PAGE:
The Glass Castle (2017)

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Based on the real life growing up of Jeanette Walls and her free spirited and quite unorthodox parents, this indie feeling film has some good moments that stem mostly from the performances of the actors involved. Aside from that I cannot shake the feeling that the core of the story never seems to click.

Raised by artist Rose Walls (Naomi Watts) and Rex Walls (Woody Harrelson) who can’t stick to one job or place; are four children. Throughout their upbringing they are taken along for the ride with their impoverished folks. Eventually as they all get older, Jeanette (Brie Larson) truly wants to move on and out and we see her living in New York with wealthy fiance David (Max Greenfield), but her parents may have followed her to the Big Apple.

This is certainly an interesting tale to turn into a biographical film and the heart does certainly strain to be felt from time to time but it’s clouded by a faint mishandling by director, Destin Daniel Cretton, who never seems to keep a pattern or pace to his structure. The Glass Castle uses flashbacks in it’s storytelling but a lot of the time it jumps to and fro, lingers longer in the past or comes back to the present with no real connection to tie the plot together with any interest or style.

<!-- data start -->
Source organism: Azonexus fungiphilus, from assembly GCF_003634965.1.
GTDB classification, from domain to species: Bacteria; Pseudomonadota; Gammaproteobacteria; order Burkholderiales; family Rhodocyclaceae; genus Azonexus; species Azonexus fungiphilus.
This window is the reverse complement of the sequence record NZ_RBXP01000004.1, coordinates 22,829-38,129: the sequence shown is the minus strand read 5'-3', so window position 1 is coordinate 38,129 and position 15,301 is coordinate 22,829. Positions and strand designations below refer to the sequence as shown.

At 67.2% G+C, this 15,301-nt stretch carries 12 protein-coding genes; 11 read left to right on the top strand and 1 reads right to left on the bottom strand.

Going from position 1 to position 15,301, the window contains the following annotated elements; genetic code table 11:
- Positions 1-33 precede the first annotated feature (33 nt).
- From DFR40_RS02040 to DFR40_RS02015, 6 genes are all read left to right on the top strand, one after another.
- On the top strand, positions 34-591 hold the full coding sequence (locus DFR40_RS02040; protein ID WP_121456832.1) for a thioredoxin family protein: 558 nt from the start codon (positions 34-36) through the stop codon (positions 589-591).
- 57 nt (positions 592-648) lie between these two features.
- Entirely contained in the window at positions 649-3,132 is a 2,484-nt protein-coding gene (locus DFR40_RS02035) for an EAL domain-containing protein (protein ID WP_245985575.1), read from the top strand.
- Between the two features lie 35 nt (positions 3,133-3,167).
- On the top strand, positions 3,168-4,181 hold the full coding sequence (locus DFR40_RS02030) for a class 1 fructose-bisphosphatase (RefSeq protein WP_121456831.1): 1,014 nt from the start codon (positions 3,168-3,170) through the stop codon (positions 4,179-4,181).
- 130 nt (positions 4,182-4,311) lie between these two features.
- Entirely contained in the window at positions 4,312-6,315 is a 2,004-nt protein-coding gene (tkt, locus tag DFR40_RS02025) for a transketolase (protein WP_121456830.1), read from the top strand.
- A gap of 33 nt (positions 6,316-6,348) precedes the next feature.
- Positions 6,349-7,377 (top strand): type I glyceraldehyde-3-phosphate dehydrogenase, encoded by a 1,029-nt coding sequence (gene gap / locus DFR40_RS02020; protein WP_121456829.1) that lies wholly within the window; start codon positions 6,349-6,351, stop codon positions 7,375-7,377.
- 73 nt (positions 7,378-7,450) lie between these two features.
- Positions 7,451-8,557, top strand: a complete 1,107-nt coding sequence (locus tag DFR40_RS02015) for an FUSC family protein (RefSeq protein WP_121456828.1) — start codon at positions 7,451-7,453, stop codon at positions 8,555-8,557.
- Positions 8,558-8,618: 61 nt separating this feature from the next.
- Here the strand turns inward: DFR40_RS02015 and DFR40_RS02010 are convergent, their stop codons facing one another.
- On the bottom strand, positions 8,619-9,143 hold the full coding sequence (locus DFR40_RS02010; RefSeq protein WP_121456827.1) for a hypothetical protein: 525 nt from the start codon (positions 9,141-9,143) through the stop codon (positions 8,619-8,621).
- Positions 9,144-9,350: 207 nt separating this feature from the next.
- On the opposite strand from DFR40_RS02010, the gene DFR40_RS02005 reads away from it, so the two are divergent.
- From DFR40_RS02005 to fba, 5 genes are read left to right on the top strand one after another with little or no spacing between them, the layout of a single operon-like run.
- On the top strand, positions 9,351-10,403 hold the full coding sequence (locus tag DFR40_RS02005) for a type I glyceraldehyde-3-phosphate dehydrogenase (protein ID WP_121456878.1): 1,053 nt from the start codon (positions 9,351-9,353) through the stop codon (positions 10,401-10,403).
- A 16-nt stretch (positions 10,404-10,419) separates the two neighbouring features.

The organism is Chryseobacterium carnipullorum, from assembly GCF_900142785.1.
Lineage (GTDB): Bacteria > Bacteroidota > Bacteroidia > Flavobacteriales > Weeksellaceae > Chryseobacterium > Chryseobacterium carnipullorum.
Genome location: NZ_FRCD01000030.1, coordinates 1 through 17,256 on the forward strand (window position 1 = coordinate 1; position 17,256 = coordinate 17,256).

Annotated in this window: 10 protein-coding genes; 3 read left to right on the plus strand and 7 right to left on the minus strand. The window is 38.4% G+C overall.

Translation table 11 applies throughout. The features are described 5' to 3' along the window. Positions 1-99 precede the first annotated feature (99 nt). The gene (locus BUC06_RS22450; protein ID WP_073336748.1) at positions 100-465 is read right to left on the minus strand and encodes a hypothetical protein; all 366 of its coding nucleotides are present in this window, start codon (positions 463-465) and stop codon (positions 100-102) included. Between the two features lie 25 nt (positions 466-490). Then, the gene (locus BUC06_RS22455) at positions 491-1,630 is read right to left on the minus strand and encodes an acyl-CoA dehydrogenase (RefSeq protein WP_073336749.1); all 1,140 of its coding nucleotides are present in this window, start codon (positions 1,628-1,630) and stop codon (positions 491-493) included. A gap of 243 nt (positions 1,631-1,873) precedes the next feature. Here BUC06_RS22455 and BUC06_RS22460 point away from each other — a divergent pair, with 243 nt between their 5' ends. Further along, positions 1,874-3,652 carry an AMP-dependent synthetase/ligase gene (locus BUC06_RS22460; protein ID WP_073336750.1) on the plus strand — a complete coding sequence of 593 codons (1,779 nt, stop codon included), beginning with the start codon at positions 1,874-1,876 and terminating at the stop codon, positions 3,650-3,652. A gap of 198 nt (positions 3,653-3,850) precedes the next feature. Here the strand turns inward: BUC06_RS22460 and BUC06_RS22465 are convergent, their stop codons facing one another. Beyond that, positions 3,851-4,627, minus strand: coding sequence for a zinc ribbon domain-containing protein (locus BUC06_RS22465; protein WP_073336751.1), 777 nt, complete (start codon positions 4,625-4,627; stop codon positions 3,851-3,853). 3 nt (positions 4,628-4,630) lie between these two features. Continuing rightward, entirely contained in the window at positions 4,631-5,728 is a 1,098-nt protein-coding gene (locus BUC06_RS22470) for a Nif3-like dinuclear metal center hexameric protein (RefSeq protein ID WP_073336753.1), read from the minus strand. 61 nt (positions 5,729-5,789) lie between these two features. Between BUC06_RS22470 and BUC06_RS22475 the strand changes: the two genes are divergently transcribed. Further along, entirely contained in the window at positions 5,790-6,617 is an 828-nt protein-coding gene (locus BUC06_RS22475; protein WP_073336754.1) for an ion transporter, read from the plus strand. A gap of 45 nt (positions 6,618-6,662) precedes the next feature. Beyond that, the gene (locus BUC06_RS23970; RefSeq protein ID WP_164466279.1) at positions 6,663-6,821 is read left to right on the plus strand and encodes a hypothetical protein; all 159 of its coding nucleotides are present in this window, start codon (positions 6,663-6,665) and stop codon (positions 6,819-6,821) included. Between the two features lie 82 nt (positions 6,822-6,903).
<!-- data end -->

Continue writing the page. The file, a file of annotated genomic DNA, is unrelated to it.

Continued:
It also doesn’t help too much that the parents, especially Rex, seem at times to be too aggressive, alcoholic or out there to redeem themselves as people. I know Rex is based on a real life figure but I just never connected to him and so the final stages of the movie didn’t grip or emotionally resonate with me in the way the director/writers probably intended. The whole bringing up of the family seems completely abusive, but the film seems to go about it in a way that says this way of life is kooky and educational because they’re experiencing life and not trapped in the grind of expected living, and that never sat right with myself.

I guess Cretton, Marti Noxon and Andrew Lanham were hoping to write a screenplay that left its audience uplifted but sadly they are far from that ideal. The flashback timing and abusive quality, as said don’t help but on top of this it feels like a fair-to-middling production you’d see on some network TV station. I know the family is unconventional but the movie comes across as extremely paint by numbers and conventional that the set-up becomes tiresome.

Brie Larson tries to be the glue that holds the film together, her 1980’s older version of Jeanette trying to escape and find a new life but also realising they are part of her family and therefore part of her, but she just can’t quite manage it and her performance though solid and strong isn’t her best. Naomi Watts is interesting to watch and she seems to go for her role with gusto helping her character, Rose, feel real. Woody Harrelson goes for broke playing his part, there are times when it feels over the top but he definitely makes Rex a character of continuous disturbance.

Ultimately, this isn’t a movie I’d watch again in a hurry, there are some vaguely alright moments but overall the entire product tries to be enlightening but only becomes overly sentimental and hokey.

5/10

 

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